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In Journal of environmental quality

Numerous studies have documented the linkages between agricultural nitrogen loads and surface water degradation. In contrast, potential water quality improvements due to agricultural best management practices are difficult to detect because of the confounding effect of background nitrate removal rates, as well as the groundwater-driven delay between land surface action and stream response. To characterize background controls on nitrate removal in two agricultural catchments, we calibrated groundwater travel time distributions with subsurface environmental tracer data to quantify the lag time between historic agricultural inputs and measured baseflow nitrate. We then estimated spatially distributed loading to the water table from nitrate measurements at monitoring wells, using machine learning techniques to extrapolate the loading to unmonitored portions of the catchment to subsequently estimate catchment removal controls. Multiple models agree that in-stream processes remove as much as 75% of incoming loads for one subcatchment while removing <20% of incoming loads for the other. The use of a spatially variable loading field did not result in meaningfully different optimized parameter estimates or model performance when compared with spatially constant loading derived directly from a county-scale agricultural nitrogen budget. Although previous studies using individual well measurements have shown that subsurface denitrification due to contact with a reducing argillaceous confining unit plays an important role in nitrate removal, the catchment-scale contribution of this process is difficult to quantify given the available data. Nonetheless, the study provides a baseline characterization of nitrate transport timescales and removal mechanisms that will support future efforts to detect water quality benefits from ongoing best management practice implementation.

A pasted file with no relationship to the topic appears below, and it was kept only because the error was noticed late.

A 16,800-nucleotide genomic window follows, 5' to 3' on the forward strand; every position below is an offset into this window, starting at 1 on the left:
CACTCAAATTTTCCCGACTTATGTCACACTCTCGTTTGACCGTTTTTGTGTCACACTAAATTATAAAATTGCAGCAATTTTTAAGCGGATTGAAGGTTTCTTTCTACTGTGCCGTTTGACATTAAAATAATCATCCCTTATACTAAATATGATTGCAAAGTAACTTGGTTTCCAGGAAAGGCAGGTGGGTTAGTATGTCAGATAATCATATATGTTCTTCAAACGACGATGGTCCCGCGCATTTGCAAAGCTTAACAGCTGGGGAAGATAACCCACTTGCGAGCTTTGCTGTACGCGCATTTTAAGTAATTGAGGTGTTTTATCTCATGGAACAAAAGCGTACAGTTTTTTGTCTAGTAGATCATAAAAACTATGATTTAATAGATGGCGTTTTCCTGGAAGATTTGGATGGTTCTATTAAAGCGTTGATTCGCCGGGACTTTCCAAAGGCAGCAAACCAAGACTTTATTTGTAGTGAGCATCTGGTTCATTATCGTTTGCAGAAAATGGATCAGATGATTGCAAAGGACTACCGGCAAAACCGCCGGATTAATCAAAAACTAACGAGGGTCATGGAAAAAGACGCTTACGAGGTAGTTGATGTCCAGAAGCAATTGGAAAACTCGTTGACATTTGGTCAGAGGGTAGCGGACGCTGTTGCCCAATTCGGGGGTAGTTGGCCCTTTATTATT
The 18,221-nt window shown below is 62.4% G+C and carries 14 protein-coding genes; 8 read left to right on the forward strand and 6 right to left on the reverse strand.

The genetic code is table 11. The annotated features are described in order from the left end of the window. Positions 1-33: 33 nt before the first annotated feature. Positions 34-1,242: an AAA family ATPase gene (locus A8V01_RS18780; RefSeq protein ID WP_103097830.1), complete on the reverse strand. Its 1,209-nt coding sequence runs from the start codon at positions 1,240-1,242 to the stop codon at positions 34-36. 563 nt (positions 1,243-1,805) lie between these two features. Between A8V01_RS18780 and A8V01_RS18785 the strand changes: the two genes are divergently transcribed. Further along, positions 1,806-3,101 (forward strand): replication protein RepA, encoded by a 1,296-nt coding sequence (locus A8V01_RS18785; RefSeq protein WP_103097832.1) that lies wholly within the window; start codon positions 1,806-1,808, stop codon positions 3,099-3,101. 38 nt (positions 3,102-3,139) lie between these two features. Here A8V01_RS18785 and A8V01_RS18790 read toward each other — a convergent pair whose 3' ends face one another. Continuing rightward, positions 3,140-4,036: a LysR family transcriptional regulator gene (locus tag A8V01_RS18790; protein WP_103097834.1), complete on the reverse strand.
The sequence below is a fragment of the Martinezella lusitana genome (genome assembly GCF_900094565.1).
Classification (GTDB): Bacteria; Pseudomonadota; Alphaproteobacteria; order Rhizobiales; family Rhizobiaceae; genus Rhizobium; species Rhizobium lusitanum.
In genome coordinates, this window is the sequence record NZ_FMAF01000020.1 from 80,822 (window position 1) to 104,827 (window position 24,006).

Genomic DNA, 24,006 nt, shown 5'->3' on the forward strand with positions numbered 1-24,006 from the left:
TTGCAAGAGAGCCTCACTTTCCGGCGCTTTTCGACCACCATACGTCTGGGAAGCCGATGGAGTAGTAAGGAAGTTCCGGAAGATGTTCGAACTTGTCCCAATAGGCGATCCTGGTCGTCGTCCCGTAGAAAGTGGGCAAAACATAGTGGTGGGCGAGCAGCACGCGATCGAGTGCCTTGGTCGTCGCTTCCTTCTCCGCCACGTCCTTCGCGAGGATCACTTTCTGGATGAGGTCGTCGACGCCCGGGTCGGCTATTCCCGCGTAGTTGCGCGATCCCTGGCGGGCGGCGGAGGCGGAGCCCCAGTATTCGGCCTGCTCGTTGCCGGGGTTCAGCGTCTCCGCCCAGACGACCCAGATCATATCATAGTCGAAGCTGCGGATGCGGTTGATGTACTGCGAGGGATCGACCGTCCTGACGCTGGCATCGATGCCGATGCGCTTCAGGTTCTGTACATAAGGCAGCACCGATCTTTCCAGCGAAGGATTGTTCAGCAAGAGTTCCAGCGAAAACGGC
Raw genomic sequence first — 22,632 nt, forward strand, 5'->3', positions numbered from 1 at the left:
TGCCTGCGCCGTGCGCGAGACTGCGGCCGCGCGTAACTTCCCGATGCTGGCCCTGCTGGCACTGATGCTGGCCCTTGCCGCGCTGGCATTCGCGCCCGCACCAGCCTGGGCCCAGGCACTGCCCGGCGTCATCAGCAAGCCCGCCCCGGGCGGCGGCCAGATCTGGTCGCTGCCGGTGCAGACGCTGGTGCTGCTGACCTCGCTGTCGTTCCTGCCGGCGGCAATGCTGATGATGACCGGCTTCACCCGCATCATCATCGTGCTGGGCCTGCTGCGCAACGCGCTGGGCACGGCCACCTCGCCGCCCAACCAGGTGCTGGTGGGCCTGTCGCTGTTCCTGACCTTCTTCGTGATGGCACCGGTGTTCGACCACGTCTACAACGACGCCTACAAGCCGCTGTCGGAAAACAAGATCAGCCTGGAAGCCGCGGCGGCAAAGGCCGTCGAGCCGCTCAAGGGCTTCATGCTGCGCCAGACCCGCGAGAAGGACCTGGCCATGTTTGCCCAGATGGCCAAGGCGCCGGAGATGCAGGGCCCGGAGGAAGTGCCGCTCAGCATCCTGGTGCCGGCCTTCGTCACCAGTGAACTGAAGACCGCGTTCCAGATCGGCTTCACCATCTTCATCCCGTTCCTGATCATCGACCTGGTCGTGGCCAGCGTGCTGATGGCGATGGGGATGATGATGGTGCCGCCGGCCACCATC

Zell Wesley O, Culver Teresa B, Sanford Ward E, Goodall Jonathan L